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Hitman: An Experiment on AAA Episodic Releases


When Square Enix and Io-Interactive announced that Hitman would go episodic, the first instinct was a disappointment for cash up-front demand only to deliver the game in piecemeal fashion. Seemed like a rip off.

And yet maybe this concept could work – but only if Hitman is able to deliver an experience solid enough to hold and retain the interest of its players.

Fixing What is Broken

The head of Io-Interactive, Hannes Seifert, said that they wanted to give Hitman time to create a game that will expand and evolve over time. This might be sensible considering how some games have overcome significant hurdles over time.

For example, Diablo III started out with significant issues, and it took Blizzard years and an expansion to fix it. This allowed the company to revive the franchise enough to make it one of the best isometric action RPGs in the market. Blizzard’s strategy was to finance the continuing development of Diablo III even with zero additional opportunities for in-game revenue, and this publisher had deep enough pockets to do it. That’s something Io-Interactive may not have, so it does the next best thing: go for episodic releases. Offer a taste of Hitman at a discount, check players’ reception of the first level, and then fix things up as they continue working on the rest of the levels.

Paying For What You Like

Unlike some other games that offer DLCs for additional charge, Hitman’s business model is quite straightforward. Get a lick of the game, see if you like the flavor, then buy the rest of the game if you like what you see. If you don’t like it, then at least you only wasted $15 instead of $60. The only downside here is having to wait for the rest of the content to be released, but it will be very interesting to see how Io-Interactive plans to get gamers hooked on Hitman long enough to shell out cash for one whole year.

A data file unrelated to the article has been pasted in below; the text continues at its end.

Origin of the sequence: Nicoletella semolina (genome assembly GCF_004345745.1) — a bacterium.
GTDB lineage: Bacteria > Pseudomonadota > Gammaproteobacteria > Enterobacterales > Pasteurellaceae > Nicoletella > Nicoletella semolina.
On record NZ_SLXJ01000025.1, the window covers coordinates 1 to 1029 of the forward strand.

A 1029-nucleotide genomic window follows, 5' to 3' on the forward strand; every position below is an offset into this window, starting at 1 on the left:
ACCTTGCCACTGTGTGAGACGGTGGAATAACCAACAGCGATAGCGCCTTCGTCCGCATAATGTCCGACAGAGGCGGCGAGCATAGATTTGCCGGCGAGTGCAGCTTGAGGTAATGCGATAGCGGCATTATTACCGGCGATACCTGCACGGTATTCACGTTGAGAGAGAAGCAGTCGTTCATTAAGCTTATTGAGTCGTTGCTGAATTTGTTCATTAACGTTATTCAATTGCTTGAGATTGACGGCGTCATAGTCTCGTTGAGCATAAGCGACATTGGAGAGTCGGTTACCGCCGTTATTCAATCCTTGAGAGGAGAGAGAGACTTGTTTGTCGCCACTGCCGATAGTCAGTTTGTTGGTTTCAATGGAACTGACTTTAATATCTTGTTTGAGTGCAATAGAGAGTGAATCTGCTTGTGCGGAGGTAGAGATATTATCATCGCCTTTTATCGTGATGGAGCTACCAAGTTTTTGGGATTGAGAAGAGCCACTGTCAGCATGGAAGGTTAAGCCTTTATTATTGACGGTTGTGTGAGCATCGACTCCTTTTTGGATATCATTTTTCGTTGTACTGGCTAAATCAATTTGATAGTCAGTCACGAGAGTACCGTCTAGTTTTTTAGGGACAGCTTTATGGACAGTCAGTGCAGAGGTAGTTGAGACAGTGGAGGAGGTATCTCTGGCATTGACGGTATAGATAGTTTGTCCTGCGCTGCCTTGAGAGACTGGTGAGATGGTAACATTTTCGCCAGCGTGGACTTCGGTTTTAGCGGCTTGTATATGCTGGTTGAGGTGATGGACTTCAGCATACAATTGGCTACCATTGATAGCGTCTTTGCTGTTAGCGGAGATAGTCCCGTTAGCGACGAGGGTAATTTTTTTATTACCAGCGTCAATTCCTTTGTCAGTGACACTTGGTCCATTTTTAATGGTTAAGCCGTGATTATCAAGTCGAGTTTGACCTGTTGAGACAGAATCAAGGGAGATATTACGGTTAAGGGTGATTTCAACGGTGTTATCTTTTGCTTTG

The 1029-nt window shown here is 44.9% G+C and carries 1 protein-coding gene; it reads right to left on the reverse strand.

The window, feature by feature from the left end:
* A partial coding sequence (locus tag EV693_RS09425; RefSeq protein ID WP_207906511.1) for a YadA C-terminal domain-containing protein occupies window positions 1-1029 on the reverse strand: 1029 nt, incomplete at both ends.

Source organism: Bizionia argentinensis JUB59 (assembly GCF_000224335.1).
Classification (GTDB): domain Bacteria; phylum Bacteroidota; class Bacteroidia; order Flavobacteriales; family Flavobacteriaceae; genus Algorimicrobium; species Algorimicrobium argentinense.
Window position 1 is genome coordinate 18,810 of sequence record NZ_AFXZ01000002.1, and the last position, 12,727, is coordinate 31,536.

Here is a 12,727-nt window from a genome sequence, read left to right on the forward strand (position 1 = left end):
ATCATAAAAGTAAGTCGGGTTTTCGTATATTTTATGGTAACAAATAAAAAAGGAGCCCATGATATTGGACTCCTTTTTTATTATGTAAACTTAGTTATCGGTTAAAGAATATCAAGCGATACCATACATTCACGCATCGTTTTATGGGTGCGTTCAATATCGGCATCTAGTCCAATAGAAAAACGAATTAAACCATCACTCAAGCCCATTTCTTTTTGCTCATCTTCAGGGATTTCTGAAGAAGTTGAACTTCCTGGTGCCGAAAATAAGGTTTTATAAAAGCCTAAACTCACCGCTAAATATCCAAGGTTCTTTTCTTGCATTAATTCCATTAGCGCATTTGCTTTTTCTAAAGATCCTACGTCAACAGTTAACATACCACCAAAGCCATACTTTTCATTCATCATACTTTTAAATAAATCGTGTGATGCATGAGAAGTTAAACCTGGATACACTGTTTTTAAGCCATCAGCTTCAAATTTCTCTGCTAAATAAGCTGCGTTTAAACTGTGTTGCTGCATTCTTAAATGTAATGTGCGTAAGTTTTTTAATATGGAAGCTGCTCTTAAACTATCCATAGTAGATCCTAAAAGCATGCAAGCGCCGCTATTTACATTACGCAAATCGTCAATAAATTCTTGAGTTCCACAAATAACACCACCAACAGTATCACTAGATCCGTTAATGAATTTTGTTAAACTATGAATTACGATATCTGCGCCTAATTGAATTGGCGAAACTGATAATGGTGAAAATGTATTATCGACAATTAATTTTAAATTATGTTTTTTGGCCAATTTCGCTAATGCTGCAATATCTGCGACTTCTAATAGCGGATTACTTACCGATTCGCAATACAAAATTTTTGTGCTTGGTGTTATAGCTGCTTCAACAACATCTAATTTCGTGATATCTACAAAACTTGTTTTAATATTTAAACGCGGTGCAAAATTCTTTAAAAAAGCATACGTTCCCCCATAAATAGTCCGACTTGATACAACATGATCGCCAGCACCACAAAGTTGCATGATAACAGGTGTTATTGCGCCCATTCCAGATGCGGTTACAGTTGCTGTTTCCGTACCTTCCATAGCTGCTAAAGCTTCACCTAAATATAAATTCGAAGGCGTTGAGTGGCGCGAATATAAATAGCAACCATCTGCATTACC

Risk of Cancellation

One worrying possibility with the Hitman reboot is that it could lose support if sales are not strong enough to justify continued development. This happened to the Xenosaga RPG series and the more recent Afro Samurai 2: Revenge of Kuma games. Both series have got cancelled, Xenosaga because of internal disputes and Afro Samurai 2 because the quality was not good enough.

The end result was the same: disappointed gamers who were either unable to see the series completed or were given hasty and unsatisfying conclusions. This could happen to Hitman if Io Interactive is forced to cut corners due to poor sales or poor critical reception.

It will be interesting to watch and see if Io Interactive’s will be able to take Hitman to a new business model for AAA games or if the game fails and burns out after only a few months.

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